Pasadena got out in front of the state of California this week by replacing "level of service" with a more holistic, less car-centric, set of standards for review under the California Environmental Quality Act.
"On November 3, Pasadena’s City Council voted unanimously to ditch the car-centric measure of mobility called 'level of service,' or LOS," according to a post on the Boyonabike! blog.
The change at the local level occurs as the state is working to revise its Level of Service requirements as a part of the California Environmental Quality Act.
The Pasadena Department of Transportation staff report to the Pasadena City Council [pdf] explains the policy change, which would replace "two existing Transportation Performance Measures with five new Transportation Performance Measures and Set Thresholds of Significance for CEQA for the new measures." Those five new measures, as listed by the staff report: "Vehicle Miles Traveled Per Capita," "Proximity and Quality of the Transit," "Pedestrian Accessibility," Vehicle Trips Per Capita," and "Proximity and Quality of the Bicycle Network."
Boyonabike! also adds this commentary on how and why LOS was shown the door: "The policy change was developed and proposed by the staff at Pasadena DOT and is a critical element of Pasadena’s efforts to become a more environmentally-friendly city by encouraging multi-modal transportation, and denser, mixed-use development downtown."
Planetizen’s Top Planning Books of 2023
The world is changing, and planning with it.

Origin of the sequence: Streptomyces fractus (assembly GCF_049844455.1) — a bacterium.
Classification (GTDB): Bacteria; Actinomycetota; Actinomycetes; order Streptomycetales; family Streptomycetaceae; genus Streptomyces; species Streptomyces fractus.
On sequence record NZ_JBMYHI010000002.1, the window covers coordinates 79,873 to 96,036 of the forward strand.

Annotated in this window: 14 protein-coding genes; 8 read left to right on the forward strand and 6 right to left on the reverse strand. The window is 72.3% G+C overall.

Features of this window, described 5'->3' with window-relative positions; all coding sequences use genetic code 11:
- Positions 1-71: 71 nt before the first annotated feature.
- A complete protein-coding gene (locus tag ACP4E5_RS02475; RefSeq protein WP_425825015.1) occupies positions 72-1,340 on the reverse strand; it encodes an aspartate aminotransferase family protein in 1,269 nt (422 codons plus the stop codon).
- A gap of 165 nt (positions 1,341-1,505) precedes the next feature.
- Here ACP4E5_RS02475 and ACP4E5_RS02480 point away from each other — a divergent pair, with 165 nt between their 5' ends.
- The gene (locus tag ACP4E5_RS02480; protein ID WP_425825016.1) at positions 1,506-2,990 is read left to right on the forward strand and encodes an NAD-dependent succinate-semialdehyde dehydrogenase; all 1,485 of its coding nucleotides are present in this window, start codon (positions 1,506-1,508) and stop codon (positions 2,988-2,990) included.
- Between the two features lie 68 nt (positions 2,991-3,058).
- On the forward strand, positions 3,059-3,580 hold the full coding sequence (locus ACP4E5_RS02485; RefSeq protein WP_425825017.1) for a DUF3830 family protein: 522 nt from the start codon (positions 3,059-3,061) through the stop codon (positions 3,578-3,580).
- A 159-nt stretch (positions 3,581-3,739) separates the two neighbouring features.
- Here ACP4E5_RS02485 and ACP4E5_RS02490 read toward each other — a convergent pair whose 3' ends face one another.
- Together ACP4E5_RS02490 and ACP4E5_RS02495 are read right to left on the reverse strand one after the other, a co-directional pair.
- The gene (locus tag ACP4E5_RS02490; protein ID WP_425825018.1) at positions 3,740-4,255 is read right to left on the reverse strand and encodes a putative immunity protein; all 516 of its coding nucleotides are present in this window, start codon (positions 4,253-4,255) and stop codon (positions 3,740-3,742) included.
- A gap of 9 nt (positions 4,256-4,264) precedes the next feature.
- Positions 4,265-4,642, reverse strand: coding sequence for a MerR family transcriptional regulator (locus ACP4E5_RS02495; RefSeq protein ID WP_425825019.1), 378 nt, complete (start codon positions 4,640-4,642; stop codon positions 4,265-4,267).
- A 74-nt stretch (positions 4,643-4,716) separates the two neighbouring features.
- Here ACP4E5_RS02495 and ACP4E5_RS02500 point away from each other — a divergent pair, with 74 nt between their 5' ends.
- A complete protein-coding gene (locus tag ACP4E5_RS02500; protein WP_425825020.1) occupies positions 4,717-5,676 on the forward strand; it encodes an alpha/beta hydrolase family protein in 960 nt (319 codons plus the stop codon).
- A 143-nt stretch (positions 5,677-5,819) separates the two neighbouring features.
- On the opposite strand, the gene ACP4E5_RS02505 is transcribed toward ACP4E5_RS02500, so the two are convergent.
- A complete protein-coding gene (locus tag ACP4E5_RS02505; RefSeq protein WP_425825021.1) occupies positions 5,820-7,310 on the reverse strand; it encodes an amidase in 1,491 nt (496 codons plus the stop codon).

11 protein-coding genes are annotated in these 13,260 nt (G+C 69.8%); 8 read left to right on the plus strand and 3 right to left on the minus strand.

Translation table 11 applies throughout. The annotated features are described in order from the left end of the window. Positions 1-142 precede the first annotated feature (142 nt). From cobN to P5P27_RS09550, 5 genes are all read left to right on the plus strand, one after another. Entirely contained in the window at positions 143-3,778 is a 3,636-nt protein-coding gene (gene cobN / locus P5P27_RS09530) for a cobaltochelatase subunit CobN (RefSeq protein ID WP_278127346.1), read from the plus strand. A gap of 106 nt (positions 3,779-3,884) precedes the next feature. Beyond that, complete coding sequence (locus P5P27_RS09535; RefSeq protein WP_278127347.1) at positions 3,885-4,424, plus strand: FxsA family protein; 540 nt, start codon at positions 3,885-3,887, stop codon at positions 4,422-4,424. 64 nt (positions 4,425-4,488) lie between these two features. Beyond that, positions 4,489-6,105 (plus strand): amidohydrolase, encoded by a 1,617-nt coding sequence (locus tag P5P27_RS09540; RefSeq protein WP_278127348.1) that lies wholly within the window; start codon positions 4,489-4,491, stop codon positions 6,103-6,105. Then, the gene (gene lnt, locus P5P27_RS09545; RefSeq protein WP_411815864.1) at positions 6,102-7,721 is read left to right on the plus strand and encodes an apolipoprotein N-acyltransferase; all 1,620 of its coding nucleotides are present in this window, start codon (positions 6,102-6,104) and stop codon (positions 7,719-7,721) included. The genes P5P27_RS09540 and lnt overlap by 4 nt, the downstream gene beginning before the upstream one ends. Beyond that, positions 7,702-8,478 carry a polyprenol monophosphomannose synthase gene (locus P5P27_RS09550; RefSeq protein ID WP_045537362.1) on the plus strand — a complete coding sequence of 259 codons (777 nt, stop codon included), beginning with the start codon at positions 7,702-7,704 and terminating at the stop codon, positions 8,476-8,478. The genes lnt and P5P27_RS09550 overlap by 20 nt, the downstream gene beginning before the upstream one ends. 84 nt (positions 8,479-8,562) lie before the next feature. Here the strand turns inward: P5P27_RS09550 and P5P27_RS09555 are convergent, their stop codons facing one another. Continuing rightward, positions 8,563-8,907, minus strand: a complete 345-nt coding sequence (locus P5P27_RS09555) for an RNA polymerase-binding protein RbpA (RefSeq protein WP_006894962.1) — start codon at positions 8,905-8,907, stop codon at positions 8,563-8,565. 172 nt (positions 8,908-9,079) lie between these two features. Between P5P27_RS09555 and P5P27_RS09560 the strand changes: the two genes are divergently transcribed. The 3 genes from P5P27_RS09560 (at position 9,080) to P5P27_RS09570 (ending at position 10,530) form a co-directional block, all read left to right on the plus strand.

Chicago Red Line Extension Could Transform the South Side
The city’s transit agency is undertaking its biggest expansion ever to finally bring rail to the South Side.
More Affordable Housing for People, Less for Cars
Most jurisdictions have off-street parking requirements that increase motorists’ convenience but reduce housing affordability. It’s time to reform these policies for the sake of efficiency and fairness.
Seattle Council Rejects Transportation Impact Fee
Councilmembers who opposed the proposal say the fee would have slowed housing development and raised housing costs.
FHWA Issues Emissions Tracking Rule
The agency will require states to monitor transportation emissions and create plans to address air pollution.
FTA Proposes Measures to Prevent Transit Operator Fatigue
Public transit is the only type of transportation not already subject to ‘hours of service’ and fatigue risk management regulations.
University of New Mexico - School of Architecture & Planning
San Francisco Bay Conservation and Development Commission (BCDC)
HUD's Office of Policy Development and Research
Chaddick Institute at DePaul University
Arizona State University, Ten Across
Park City Municipal Corporation
National Capital Planning Commission
City of Santa Fe, New Mexico
This six-course series explores essential urban design concepts using open source software and equips planners with the tools they need to participate fully in the urban design process.